If your web site reaches global audiences, make sure it reflects an awareness of their needs.
Does your site measure up to global web etiquette?
Here’s what to include to ensure overseas clients know you want to work with them.
1. A welcome message in multiple languages
2. Don’t use graphics, especially for a navigation button, that don’t translate well.
3. Use web development tools that work worldwide. While Adobe’s portable document format (.pdf) is a widely adopted standard, other web tools such as Java and Flash may not be, especially in countries with less advanced Internet connections.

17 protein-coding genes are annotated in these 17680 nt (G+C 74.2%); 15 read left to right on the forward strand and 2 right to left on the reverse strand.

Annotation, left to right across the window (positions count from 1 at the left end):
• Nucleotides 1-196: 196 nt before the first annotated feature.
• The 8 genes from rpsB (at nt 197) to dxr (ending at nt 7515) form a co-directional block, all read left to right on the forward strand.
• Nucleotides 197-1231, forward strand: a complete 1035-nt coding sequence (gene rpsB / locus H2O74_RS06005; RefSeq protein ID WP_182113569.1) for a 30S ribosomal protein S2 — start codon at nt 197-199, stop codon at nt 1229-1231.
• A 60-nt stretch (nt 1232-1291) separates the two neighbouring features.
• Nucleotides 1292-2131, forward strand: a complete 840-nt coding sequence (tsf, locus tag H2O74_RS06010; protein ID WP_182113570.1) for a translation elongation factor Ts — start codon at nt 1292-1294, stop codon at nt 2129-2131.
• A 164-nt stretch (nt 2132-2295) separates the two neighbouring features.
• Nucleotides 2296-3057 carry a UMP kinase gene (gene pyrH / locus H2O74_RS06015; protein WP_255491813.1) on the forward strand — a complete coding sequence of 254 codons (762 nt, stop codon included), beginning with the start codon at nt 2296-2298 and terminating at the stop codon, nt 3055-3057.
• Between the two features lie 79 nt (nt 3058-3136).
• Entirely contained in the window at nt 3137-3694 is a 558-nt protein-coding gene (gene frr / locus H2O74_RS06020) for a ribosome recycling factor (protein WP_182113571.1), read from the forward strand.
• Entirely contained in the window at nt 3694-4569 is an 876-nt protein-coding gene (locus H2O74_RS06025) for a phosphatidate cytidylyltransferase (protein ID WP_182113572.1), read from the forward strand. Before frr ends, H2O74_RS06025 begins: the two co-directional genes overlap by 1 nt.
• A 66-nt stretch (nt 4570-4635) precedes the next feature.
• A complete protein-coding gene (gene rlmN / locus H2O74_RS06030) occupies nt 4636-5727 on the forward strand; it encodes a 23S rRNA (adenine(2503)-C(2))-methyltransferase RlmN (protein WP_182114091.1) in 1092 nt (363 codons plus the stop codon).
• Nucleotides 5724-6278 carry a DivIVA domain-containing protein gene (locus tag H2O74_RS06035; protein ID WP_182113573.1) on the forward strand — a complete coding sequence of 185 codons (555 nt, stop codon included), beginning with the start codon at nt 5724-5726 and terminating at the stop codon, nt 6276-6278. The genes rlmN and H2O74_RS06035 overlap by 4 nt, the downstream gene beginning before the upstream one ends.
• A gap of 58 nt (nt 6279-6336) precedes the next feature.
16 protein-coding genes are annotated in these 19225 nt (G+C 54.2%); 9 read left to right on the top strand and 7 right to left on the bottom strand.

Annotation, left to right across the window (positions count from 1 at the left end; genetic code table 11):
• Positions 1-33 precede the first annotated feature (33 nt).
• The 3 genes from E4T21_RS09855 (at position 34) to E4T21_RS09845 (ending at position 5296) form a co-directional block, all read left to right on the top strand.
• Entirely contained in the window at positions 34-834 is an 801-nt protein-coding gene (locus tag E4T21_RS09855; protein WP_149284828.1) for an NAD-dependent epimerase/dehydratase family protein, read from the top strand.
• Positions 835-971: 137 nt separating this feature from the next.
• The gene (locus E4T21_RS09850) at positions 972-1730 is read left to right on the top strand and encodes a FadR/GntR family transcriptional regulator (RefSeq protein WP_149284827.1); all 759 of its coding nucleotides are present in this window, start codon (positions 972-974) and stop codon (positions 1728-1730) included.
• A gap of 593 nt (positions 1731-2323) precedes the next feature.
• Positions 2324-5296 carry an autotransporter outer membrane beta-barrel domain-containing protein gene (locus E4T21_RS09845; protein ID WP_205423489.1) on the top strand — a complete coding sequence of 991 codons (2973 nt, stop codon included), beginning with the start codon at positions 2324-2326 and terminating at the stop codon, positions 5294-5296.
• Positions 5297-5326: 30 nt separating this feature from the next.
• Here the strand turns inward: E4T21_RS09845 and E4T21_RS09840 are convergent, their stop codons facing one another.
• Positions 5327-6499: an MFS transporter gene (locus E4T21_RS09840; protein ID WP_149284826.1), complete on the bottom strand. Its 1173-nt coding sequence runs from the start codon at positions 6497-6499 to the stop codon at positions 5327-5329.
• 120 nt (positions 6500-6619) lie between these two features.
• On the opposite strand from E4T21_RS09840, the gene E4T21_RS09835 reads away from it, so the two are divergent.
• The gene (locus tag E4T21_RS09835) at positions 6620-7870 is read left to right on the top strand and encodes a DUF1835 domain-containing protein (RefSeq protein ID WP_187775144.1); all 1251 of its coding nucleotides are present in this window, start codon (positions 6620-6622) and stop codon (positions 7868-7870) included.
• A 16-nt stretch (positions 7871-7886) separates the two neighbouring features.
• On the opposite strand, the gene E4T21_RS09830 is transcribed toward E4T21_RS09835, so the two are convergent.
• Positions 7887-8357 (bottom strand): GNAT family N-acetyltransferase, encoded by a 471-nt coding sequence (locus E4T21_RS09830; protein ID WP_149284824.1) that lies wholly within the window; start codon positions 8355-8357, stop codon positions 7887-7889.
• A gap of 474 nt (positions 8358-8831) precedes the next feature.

4. Be courteous when listing events and prices on your site with an international format for date/time, and prices shown in multiple currencies.
5. Check your website statistics (hits) to see where visitors are coming from.
Non-English speaking Internet users now outnumber those who speak English. If you have, or want to attract, a particular international audience, consider using flags on your home page to denote pages written in English, French, Italian, or other languages. When a user clicks on a country flag, they’re taken to a translated page of your site.
For help with translating a block of text, try AltaVista’s BabelFish technology at http://babelfish.altavista.com/